August 01, 2008
A winning combination
A winning combination
The symbol of Saint Camillus de Lellis, patron saint of nurses and gamblers, is a large, red cross, and that was the former shape of St. Camillus health center near Milwaukee.
The sprawling skilled nursing facility had four wings stretching like the points on a compass across the campus. There was a large, traditional nurses station square in the center of the building, from which all 190 beds were served.
The institutional infrastructure was intimidating to all, even some of the current residents. There were endless corridors with little light, and most of the beds were in shared rooms.
“It literally looked like a prison,” says Gregg Scott, one of the architects charged with turning the place around.
Enter Reese, Lower, Patrick & Scott Ltd., a Lancaster, PA-based architecture firm with a large portfolio of senior living designs.
An outdoor census
One problem that afflicts some facilities while renovating their building is a drop in census. Work crews will sometimes have to occupy the same space as residents, causing obvious logistical problems.
St. Camillus, however, had a bit of an advantage in this area.
The design crew decided to transform the building from a cross shape into more of a “figure eight” by adding sections that bridge the gaps between the wings' ends.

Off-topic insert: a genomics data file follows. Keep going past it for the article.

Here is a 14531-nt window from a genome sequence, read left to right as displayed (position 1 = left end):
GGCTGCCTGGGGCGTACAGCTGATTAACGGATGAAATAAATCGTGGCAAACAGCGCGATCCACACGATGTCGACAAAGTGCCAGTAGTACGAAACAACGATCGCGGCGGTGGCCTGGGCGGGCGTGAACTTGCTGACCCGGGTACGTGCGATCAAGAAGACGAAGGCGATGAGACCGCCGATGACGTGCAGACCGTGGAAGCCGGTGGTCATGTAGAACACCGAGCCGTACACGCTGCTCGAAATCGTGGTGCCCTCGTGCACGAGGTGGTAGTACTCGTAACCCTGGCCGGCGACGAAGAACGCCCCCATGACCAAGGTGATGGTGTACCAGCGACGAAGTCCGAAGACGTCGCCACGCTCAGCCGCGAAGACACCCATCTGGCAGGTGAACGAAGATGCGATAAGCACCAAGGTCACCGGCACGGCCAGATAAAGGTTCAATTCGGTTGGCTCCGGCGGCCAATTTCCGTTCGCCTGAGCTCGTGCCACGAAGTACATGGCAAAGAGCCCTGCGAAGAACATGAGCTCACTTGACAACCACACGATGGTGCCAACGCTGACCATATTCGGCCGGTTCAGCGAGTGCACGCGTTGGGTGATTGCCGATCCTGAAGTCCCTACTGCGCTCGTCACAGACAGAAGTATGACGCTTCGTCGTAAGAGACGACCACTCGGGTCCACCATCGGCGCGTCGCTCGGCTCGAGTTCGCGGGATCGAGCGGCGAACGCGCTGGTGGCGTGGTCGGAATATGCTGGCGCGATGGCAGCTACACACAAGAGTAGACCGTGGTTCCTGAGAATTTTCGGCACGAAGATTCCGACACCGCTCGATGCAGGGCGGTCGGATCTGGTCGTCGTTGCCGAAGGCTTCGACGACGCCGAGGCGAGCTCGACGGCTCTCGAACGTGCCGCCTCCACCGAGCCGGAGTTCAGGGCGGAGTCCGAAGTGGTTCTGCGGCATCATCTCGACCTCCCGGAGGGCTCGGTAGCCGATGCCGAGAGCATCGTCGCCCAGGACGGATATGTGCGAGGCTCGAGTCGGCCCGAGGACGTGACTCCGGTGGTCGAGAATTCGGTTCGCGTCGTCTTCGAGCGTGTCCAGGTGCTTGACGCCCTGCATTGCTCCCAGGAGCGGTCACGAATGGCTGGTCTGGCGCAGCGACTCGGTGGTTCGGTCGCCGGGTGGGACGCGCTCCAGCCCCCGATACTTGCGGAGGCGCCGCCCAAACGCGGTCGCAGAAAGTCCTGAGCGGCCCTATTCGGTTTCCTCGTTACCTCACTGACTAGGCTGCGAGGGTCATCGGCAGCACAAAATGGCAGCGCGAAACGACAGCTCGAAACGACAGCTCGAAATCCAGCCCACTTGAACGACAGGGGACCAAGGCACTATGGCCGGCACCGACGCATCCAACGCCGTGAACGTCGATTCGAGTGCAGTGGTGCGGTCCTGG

“We were able to do the building first, then move the residents from the old section to the new section to redo that part,” Scott explains “That was important because we didn't have to drop the census.”
The new construction also allowed for the creation of fully secure outdoor courtyards. St. Camillus President and CEO Rick Johnson says the courtyards are perfect for Alzheimer's residents. The residents can safely enjoy the outdoors, weather permitting.
“We're able to do group activities out there as well and then it's a meeting place for a lot of families and friends that visit on a regular basis,” Johnson says.
The trend in Wisconsin at the time of St. Camillus' redesign was away from skilled nursing beds and toward assisted living. To accommodate this new market direction and overcome a potential marketing problem associated with mixing nursing and assisted living accommodations, architects and designers split the building into two halves: on one side skilled care, the other assisted living, with an entrance lobby and café dividing the two.
“One of our goals was to make everything as residential as possible,” says Derek Perini, the project's interior designer. In order to make the two distinct sections feel like one big home, Perini used the same design details throughout the facility. From the casework to the wallpaper to the drapery, all sections are the same.
“We tried to give everything a cozy elegance so it appeals to the residents as home,” Perini says.
With the consistent décor running throughout the building, it should be easier for residents to transition from assisted living to skilled nursing should the need arise, design team members added.